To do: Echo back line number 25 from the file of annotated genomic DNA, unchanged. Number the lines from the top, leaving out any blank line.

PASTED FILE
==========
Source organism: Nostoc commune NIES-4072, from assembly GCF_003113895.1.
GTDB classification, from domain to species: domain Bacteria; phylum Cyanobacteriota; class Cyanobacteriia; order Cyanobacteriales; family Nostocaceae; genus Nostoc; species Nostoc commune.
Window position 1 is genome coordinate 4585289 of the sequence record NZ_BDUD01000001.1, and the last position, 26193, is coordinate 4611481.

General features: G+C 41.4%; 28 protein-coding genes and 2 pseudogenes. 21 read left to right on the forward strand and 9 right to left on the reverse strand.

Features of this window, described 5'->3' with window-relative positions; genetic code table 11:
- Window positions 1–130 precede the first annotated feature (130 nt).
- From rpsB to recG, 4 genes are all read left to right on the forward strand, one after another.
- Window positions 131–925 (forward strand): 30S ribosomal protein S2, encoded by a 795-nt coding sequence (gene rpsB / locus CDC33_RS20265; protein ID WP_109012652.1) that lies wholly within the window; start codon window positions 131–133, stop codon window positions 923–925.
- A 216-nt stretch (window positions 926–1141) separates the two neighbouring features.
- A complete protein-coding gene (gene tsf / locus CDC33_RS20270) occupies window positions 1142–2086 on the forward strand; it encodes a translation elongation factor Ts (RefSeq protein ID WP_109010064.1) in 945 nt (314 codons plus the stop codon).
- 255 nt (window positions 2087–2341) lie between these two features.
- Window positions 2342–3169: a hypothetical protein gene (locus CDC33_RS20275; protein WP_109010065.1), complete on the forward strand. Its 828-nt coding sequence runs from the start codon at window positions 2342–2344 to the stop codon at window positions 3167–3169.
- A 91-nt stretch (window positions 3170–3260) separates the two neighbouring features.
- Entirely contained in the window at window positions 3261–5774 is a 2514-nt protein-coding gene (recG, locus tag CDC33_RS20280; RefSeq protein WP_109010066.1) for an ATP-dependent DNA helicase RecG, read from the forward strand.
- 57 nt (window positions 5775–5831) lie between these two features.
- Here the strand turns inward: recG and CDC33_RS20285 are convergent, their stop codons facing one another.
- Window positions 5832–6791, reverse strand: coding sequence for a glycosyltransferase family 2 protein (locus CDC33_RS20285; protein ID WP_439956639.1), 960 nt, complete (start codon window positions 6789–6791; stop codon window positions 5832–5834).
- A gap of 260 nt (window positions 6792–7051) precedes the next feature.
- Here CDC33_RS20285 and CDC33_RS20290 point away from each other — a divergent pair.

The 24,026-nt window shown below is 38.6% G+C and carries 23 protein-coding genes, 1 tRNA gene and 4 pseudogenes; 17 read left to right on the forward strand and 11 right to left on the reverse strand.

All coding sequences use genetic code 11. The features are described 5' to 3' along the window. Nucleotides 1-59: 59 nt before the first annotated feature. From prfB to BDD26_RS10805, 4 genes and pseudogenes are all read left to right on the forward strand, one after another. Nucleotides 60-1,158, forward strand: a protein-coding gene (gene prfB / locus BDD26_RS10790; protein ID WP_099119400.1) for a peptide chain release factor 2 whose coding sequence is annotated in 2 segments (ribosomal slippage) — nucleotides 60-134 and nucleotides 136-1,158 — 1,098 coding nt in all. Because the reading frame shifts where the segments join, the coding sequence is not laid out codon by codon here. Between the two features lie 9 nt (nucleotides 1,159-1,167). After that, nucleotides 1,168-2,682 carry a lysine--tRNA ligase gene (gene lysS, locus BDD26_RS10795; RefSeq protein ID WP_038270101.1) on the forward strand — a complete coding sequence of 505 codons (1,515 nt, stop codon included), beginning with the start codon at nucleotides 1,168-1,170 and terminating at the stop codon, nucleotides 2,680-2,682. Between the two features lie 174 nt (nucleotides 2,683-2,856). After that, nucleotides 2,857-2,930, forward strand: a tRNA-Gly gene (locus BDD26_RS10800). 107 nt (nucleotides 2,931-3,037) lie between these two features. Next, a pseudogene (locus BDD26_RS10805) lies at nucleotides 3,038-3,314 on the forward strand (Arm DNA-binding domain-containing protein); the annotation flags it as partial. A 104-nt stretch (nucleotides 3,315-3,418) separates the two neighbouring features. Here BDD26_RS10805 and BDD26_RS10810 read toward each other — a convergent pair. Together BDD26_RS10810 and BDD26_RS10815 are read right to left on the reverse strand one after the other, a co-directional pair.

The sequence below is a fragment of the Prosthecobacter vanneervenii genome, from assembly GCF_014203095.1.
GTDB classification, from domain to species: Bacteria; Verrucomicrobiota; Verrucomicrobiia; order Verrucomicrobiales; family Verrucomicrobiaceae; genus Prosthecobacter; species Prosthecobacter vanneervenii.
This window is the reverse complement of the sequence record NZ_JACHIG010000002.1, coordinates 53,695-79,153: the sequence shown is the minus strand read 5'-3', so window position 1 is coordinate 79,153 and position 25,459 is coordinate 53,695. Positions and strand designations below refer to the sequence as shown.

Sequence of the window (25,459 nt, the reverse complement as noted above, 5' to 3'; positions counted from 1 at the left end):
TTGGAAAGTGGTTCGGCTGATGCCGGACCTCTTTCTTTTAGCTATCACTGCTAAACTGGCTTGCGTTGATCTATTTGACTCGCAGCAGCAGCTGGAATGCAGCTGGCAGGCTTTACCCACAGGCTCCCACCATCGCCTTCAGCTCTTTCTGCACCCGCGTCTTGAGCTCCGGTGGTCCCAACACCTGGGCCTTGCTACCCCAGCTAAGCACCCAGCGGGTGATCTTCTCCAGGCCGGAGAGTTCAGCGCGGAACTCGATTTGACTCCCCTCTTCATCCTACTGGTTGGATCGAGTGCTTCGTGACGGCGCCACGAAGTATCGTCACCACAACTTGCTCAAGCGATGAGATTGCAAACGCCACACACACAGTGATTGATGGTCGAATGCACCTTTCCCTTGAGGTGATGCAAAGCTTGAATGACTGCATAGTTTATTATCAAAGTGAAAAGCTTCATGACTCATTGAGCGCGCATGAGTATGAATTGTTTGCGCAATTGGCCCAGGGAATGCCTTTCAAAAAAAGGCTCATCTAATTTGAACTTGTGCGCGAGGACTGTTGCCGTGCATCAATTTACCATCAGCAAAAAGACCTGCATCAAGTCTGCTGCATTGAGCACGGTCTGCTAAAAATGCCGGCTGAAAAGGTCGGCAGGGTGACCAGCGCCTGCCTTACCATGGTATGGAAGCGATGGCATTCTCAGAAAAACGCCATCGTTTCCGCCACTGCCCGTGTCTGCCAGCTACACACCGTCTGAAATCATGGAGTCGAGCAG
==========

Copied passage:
Sequence of the window (25,459 nt, the reverse complement as noted above, 5' to 3'; positions counted from 1 at the left end):